Nvidia Corp. is expanding its product portfolio with new software capabilities and a high-performance computing platform that scientists can use to accelerate research initiatives.
The updates were set to make their debut today at the annual Supercomputing 2022 event. During the SC22 event, Nvidia also will detail its work with Lockheed Martin Corp. to build a system for visualizing geophysics data such as sea temperature measurements.
Digital twin collaboration
The U.S. National Oceanic and Atmospheric Administration has selected Nvidia and Lockheed Martin to build a new computing system dubbed the Earth Observation Digital Twin, or EODT. The system will be capable of processing multiple types of geophysics data ranging from sea temperature measurements to solar wind information. Using this data, it will generate climate and weather visualizations to support research initiatives.
EOTD will run on Amazon Web Services Inc. cloud instances equipped with graphics processing units. Additionally, it will perform some computing tasks using systems from Nvidia’s DGX and OVX data center appliance lineups. The appliances include built-in GPUs optimized to run workloads such as artificial intelligence applications.
According to Nvidia, the software architecture of the system likewise comprises multiple components.
Lockheed Martin’s open-source OpenRosetta3D application will be used to collect the geophysics data that EOTD will process. Once the data is collected, it will be moved to Nvidia’s Omniverse Nucleus database for processing. Another component of the system is a software tool called Agatha, which was developed by Lockheed Martin and makes it easier for researchers to interact with geophysics data collected from multiple sources.
The first demonstration of EOTD’s capabilities is set to take place next September. According to Nvidia, the initial prototype of the system will be designed to visualize sea surface temperature data.
New edge platform
Nvidia also plans to debut several additions to its product portfolio at SC22. The first addition is a platform that will enable researchers to more easily move scientific data between servers and other systems that are far apart from one another.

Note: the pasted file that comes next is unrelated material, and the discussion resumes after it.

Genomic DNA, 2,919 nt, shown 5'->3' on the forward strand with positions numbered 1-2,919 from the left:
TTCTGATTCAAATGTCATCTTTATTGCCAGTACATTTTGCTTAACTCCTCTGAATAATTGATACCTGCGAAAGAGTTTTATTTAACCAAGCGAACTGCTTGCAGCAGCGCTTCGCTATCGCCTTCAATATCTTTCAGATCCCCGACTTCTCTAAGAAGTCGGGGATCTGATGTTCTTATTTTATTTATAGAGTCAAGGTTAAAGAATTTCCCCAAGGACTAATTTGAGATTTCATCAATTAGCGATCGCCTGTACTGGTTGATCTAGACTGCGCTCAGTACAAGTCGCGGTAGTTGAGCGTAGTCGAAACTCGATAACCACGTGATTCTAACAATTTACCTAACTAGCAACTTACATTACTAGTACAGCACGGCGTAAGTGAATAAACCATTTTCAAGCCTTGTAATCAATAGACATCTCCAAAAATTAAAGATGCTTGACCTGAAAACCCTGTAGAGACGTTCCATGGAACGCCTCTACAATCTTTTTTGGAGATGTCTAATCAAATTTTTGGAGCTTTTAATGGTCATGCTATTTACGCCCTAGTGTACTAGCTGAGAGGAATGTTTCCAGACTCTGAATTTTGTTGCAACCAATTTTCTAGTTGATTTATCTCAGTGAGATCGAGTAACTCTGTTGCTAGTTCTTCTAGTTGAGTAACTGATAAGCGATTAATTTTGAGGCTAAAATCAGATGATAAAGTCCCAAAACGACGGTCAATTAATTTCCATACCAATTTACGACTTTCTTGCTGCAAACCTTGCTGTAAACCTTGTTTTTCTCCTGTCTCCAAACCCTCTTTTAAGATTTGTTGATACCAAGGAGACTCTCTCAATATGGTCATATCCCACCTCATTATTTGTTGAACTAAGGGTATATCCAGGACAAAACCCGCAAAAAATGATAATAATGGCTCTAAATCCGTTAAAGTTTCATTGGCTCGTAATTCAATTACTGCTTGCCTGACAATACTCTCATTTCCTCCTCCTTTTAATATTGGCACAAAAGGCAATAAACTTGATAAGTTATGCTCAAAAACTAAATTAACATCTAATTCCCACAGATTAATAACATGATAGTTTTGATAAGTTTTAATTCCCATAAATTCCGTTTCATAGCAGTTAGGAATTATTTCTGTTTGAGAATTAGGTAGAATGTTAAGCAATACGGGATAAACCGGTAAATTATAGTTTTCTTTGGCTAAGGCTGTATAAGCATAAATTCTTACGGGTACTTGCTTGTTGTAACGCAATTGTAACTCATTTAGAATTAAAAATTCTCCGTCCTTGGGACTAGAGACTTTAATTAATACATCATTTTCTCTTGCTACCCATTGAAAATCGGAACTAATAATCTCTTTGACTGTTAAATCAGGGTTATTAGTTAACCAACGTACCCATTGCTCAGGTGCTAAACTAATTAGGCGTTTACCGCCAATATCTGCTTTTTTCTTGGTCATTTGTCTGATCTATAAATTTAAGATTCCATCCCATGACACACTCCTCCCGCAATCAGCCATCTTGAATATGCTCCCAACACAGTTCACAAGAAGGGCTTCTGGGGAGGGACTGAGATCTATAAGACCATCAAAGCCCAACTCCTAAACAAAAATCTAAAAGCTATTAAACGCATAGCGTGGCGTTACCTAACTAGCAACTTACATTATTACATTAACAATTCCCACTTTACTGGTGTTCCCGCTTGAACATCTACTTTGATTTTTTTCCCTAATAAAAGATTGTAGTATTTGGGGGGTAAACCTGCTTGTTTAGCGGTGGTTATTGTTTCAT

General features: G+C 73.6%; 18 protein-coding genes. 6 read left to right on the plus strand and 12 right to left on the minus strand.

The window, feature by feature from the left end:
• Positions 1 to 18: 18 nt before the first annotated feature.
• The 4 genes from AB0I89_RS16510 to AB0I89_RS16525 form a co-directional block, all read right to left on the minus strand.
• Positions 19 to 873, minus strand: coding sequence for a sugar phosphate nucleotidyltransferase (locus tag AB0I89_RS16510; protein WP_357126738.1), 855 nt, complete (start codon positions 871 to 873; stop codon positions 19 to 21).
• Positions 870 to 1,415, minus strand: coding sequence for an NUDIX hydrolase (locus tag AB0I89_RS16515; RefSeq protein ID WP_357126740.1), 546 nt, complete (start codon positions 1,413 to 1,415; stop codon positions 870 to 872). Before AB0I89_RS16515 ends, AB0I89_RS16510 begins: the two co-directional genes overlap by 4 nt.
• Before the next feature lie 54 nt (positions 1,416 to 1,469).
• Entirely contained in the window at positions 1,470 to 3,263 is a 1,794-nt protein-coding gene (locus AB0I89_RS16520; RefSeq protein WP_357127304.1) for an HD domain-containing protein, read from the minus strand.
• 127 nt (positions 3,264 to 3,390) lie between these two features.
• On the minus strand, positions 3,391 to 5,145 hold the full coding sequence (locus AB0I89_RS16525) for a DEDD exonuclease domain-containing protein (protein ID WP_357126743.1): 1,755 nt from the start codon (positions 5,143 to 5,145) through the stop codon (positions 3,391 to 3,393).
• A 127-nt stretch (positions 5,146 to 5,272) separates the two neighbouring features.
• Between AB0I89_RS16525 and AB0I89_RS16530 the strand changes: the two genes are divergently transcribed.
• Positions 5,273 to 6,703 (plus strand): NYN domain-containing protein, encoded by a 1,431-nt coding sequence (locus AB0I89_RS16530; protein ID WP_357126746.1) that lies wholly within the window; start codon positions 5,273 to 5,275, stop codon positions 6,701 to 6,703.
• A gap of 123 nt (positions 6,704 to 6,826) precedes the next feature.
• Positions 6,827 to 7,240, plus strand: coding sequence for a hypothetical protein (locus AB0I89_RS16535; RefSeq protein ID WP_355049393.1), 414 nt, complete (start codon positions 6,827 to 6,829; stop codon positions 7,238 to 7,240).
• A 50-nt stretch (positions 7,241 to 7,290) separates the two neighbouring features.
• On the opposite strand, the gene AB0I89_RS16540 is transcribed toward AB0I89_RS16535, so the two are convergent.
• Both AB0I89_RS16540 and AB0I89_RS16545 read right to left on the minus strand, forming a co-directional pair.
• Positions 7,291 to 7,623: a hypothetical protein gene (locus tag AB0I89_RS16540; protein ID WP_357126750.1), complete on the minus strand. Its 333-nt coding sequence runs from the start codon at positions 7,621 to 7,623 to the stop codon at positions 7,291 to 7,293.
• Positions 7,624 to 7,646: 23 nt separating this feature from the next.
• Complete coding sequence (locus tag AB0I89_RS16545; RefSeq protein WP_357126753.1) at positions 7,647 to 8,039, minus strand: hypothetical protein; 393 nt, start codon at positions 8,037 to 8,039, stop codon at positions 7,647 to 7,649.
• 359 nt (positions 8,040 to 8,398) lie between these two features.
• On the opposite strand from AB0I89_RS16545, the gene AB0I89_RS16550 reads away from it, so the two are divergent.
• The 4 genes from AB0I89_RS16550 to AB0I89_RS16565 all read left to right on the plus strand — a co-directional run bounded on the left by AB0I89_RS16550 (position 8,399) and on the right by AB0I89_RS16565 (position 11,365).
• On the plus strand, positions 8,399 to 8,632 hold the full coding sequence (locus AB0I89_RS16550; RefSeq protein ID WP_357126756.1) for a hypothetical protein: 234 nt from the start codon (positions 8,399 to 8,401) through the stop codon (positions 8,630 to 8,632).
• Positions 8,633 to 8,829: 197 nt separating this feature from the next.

There are many situations where researchers require the ability to send data over long distances. A university, for example, might wish to send measurements from a scientific instrument located in one facility to a supercomputer hosted in a different facility. Similarly, researchers might wish to share simulation results between multiple supercomputers running at different locations.
“To overcome this problem, Nvidia has introduced a high-performance computing platform that combines edge computing and AI to capture and consolidate streaming data from scientific edge instruments, and then allow devices to talk to each other over long distances,” Senior Product Manager Geetika Gupta detailed in a blog post.
The platform is based on three technologies from Nvidia’s product portfolio: MetroX-3, Holoscan and BlueField-3 chips.
MetroX-3 is a technology slated to launch next month that can significantly extend the range of a data center network. With the technology, a data center can be connected to information technology infrastructure located more than 25 miles away. Researchers can use network links powered by MetroX-3 to move scientific data among servers located in different facilities.
Nvidia’s new platform also incorporates Holoscan and BlueField-3 chips. Holoscan is a collection of tools that researchers can use to process data from medical devices. Nvidia’s BlueField-3 chips, in turn, are specialized processors optimized for tasks such as coordinating network traffic among servers.
Nvidia offers a software development platform called Omniverse that can be used to create digital twins and simulations. At SC22 today, Nvidia was set to debut an update to Omniverse that will make it easier for scientists to use the platform as part of research projects.
Omniverse can now be used to run batch workloads on data center systems powered by Nvidia’s H100 and A100 graphics cards. Batch workloads are applications such as physics simulators that don’t necessarily require manual user input to complete calculations. Thanks to the update, research organizations with servers that contain H100 and A100 chips can more easily use the machines to run Omniverse-powered scientific software.
As part of the update, Nvidia is also integrating Omniverse with a number of popular scientific applications. The applications include the ParaView, IndeX and NeuralVDB tools for visualizing scientific data. Omniverse will now also work with Modulus, a software tool for building neural networks that automatically perform physics calculations.
Quantum computing is one of the areas where the company’s GPUs are used to support research initiatives. To ease scientists’ work, Nvidia is releasing two new features specifically focused on quantum computing.
The first feature is rolling out for the company’s CUDA Toolkit. That’s a set of software components for building applications that can run on Nvidia graphics cards. The new feature is aimed at helping optimize the performance of scientific applications that perform quantum mechanical calculations.
In conjunction, Nvidia is updating its cuQuantum framework. Researchers use the framework to run simulated quantum computers on conventional computing hardware. Thanks to the update announced today, cuQuantum now makes it possible to simulate quantum computers with up to tens of thousands of qubits.
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